Bangladesh Finance Minister AHM Mustafa Kamal has come out openly warning countries to be watchful of Chinese loans which are directed through the Belt and Road Initiative (BRI). Interestingly, China’s Foreign Minister Wang Yi just wound up his Dhaka trip on Sunday. Dhaka is currently negotiating with the International Monetary Fund for a financial assistance package. It has also sought budgetary support from the Japan International Cooperation Agency (JICA). However, China has been fast expanding its presence in Bangladesh as well.
China had committed to invest $40 billion in various infrastructure projects and joint ventures under the BRI in 2016 during Chinese President Xi Jinping's visit to Bangladesh.
“Authorities in Bangladesh are well aware of the fact that Chinese loans could land them in a bigger trouble but there is a need for infrastructure development and mostly the terms and conditions of the deals are not tilted too much in favour of the Chinese.. we have seen what has happened to Sri Lanka. Beijing’s loans are driven by their own interests and countries need to understand that.. There is a growing trust deficit with China,” a Dhaka based analyst told India Narrative.
Bangladesh’s foreign exchange reserves have been depleting rapidly. Its foreign exchange reserves stood at $39.48 billion as of July 27 compared to $45.7 billion a year earlier.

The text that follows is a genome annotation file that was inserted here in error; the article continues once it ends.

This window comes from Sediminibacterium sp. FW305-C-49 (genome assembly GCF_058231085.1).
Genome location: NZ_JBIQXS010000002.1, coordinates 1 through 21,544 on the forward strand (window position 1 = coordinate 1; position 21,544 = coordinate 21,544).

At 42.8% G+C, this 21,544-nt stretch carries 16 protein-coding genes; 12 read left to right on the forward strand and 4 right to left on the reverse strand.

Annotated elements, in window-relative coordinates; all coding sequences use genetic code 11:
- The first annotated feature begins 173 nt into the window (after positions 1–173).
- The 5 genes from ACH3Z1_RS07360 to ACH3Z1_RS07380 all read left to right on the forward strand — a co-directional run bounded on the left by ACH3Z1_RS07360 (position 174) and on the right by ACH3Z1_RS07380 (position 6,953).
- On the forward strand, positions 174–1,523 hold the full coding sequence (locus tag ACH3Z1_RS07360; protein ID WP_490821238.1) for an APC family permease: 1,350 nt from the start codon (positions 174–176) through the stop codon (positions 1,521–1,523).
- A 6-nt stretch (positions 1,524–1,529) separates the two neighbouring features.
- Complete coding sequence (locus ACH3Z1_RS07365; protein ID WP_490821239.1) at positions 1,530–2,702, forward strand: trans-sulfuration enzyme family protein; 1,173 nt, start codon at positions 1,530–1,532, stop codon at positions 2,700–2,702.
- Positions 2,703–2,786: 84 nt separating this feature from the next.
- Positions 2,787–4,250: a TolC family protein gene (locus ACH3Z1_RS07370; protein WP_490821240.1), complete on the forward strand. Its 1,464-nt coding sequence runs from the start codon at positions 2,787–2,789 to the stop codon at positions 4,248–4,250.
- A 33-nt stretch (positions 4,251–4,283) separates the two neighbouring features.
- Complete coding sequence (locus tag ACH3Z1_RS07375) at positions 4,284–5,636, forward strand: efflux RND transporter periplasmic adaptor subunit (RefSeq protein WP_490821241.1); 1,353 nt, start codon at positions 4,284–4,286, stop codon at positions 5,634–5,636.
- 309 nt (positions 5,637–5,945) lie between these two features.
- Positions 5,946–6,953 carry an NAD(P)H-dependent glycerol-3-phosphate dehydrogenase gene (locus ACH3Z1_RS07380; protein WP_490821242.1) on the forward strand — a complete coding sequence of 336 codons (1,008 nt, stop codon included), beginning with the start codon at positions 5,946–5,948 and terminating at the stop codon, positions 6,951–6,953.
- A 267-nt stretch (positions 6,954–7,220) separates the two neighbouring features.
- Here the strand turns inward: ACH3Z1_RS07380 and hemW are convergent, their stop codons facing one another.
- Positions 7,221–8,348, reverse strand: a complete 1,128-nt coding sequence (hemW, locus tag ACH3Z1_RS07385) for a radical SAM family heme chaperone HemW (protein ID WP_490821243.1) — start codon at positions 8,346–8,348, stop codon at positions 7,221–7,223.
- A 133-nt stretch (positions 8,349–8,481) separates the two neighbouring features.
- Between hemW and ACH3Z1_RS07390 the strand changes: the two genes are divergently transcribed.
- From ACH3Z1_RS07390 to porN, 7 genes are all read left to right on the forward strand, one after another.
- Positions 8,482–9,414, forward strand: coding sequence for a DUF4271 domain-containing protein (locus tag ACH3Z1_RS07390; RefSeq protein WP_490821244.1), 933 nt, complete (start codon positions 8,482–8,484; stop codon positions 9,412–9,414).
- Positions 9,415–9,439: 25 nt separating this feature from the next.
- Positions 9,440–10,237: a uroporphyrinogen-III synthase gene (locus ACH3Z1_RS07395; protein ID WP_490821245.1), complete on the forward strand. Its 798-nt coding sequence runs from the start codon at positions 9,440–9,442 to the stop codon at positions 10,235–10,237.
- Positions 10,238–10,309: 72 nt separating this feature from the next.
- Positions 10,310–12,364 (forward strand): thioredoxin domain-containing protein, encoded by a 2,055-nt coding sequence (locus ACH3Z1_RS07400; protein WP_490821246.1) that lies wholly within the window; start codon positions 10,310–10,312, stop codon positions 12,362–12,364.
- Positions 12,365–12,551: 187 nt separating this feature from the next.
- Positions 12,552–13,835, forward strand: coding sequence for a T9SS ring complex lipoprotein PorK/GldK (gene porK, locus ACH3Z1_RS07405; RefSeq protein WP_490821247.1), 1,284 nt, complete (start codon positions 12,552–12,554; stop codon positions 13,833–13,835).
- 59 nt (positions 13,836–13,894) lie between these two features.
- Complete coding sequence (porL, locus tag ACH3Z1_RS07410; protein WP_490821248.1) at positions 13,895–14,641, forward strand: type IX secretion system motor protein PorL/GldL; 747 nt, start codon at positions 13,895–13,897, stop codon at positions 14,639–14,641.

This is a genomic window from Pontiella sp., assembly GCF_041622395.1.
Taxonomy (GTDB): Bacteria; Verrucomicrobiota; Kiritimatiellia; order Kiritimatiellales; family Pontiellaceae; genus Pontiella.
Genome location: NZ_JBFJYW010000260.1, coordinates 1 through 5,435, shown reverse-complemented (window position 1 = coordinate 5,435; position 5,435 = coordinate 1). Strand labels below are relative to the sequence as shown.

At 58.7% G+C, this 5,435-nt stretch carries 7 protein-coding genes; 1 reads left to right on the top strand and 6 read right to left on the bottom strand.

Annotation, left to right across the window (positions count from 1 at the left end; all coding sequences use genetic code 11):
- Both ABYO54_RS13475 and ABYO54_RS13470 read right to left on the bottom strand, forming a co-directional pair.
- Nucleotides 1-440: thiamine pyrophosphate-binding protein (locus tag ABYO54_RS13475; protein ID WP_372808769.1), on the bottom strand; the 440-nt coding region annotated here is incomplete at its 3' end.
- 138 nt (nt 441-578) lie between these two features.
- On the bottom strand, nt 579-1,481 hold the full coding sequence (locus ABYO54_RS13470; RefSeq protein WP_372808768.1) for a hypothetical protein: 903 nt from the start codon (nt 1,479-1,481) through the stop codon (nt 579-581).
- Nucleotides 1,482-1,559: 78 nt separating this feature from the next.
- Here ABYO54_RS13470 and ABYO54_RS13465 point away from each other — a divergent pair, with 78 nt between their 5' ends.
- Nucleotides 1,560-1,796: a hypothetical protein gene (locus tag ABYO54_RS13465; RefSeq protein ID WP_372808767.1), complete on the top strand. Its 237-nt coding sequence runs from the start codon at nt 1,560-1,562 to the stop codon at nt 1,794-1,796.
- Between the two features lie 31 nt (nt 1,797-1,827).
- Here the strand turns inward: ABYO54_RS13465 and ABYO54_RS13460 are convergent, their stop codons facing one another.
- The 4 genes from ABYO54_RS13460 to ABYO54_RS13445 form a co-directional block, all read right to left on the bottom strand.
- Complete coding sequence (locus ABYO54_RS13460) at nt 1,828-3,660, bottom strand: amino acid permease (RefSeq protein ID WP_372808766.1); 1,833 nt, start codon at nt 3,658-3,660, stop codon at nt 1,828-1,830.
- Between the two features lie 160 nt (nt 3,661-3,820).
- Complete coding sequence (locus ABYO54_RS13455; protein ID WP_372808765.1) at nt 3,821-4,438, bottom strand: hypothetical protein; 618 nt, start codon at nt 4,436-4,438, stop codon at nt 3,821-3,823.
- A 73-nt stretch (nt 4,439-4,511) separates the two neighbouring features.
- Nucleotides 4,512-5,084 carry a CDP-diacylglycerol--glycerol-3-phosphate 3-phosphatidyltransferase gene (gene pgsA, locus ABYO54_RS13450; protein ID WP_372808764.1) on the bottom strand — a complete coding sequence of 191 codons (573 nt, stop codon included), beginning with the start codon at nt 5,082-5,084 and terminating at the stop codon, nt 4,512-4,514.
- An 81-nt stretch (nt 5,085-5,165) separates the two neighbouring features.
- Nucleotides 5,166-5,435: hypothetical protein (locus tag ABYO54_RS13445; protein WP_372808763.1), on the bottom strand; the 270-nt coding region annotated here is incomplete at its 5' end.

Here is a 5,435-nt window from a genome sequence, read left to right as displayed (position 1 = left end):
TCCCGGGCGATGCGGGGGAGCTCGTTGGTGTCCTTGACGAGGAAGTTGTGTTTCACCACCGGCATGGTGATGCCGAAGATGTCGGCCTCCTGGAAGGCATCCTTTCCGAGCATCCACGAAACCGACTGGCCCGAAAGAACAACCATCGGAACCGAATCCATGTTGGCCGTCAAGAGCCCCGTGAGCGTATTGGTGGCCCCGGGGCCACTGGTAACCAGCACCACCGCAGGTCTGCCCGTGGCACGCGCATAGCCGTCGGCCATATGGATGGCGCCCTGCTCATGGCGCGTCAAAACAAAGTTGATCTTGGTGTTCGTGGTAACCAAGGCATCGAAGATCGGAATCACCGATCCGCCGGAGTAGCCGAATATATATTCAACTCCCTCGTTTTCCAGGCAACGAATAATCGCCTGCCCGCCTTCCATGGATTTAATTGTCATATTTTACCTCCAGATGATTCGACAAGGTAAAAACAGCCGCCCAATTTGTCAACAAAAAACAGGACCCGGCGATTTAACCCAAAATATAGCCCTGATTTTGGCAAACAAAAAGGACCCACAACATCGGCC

Sri Lanka, which had been heavily dependent on Chinese assistance for supporting its economy, has officially declared bankruptcy. The Sri Lankan economic crisis has led to growing concerns across the world, especially for the countries which have received big ticket loans from Beijing.
“Everyone blames China. China cannot disagree. It’s their responsibility,” the New York Daily Paper quoted Kamal as saying. He also added that China too on its part must do a thorough analysis of the project for which it is lending.
An Observer Research Foundation report said that ever since Sri Lanka plunged into a full-fledged economic crisis, China—the island state’s largest bilateral creditor and trade partner—has provided it with humanitarian assistance of a mere $74 million. China is also yet to decide on Sri Lanka’s request for loan restructuring and additional financial aid worth $4 billion, the report added.
Wang Yi, after winding up his Dhaka visit said that the China-Bangladesh relations were “founded on the basis of profound mutual trust of the elder generations of national leaders of the two countries, on the basis of jointly striving for national independence and dignity, and on the basis of jointly safeguarding legitimate interests of developing countries.” He also thanked Dhaka for adhering to the One China policy.